Ah, Falcon Pro. It’s had a rough life. When it was first released, it quickly rose to the top as one of the most popular Twitter apps out there due to its sleek design and interesting features. But it hit its API token limit of 100,000 pretty quickly, which kept it from adding any new users. So the developer “reset” the API tokens for Falcon Pro to allow users to get back on. But alas, the API token limit has been hit again so the developer decided to do the same thing for a second time.
But when the developer, Joaquim Verges, woke up this morning, he found that all of the tokens for the app had been used up. That would be a crazy amount of people re-downloading the app overnight, so people are now assuming that Twitter has revoked his API keys.
Why would they do that? Well, the folks at Android Police have helped explain a murky area regarding his resetting of the app’s tokens. Apparently Verges was generating a new application key each time he hit or got near the API token limit. But he’d leave the keys for the old version live as well. This gave him more than one API key for the app, and in essence, more than the 100,000 tokens granted to him. That would mean that he’s definitely in violation of Twitter’s API rules, certainly a reason to revoke his API keys.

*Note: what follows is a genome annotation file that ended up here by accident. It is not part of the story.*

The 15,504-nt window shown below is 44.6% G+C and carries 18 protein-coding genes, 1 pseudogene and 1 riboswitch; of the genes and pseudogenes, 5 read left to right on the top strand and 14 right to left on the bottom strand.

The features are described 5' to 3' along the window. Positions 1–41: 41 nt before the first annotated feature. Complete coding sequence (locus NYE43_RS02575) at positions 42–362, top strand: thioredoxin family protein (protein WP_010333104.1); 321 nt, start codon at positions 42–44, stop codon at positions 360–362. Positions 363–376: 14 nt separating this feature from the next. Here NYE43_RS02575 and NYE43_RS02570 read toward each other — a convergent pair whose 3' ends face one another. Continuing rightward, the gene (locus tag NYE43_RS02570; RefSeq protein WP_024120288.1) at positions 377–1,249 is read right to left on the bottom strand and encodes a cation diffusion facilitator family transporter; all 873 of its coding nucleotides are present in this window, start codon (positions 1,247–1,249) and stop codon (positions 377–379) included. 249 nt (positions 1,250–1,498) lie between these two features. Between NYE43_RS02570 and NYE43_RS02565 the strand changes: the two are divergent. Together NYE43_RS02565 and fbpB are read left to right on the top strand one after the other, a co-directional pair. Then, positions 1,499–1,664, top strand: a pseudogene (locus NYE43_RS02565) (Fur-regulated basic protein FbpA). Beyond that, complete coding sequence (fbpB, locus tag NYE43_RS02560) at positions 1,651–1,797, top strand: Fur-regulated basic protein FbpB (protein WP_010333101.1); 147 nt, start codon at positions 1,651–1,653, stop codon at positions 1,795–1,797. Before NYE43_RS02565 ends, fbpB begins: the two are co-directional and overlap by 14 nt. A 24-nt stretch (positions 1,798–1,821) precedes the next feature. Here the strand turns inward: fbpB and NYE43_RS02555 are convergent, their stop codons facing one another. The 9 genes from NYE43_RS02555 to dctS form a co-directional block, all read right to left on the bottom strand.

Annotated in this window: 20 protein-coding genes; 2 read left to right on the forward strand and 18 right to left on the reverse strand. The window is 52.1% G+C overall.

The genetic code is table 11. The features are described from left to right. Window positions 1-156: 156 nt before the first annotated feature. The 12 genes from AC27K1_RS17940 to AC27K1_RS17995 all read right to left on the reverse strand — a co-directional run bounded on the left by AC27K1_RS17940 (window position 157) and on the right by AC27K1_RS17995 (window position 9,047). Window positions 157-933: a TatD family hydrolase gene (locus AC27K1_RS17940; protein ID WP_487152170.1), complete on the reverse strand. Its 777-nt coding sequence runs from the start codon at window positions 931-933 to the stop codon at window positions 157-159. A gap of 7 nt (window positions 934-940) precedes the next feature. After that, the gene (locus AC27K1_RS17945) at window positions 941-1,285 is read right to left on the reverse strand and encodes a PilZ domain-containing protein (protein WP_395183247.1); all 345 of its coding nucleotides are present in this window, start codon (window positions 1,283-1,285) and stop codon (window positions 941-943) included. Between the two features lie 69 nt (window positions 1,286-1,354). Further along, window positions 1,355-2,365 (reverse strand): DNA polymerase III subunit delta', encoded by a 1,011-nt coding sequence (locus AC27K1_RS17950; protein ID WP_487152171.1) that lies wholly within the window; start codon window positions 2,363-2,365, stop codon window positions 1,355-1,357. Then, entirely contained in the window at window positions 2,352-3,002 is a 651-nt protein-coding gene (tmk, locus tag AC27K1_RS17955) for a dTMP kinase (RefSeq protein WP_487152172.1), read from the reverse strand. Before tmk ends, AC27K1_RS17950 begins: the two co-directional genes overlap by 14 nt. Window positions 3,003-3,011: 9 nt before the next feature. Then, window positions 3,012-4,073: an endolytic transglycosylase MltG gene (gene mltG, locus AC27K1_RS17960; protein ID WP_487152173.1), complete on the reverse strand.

For now, Verges has pulled the new version of the app from Google Play and has left the old versions live for people already using them. This is a clear example of Twitter’s new API guidelines at work. Those rules are an attempt to keep third-party Twitter apps from stealing attention from Twitter’s own app. We don’t know what will happen with Falcon Pr,o but if Verges pulls it for good, it could be the first of the third-party Twitter giants to fall.
What do you guys think of the entire situation with Twitter? Do you believe that the API rules should be changed again?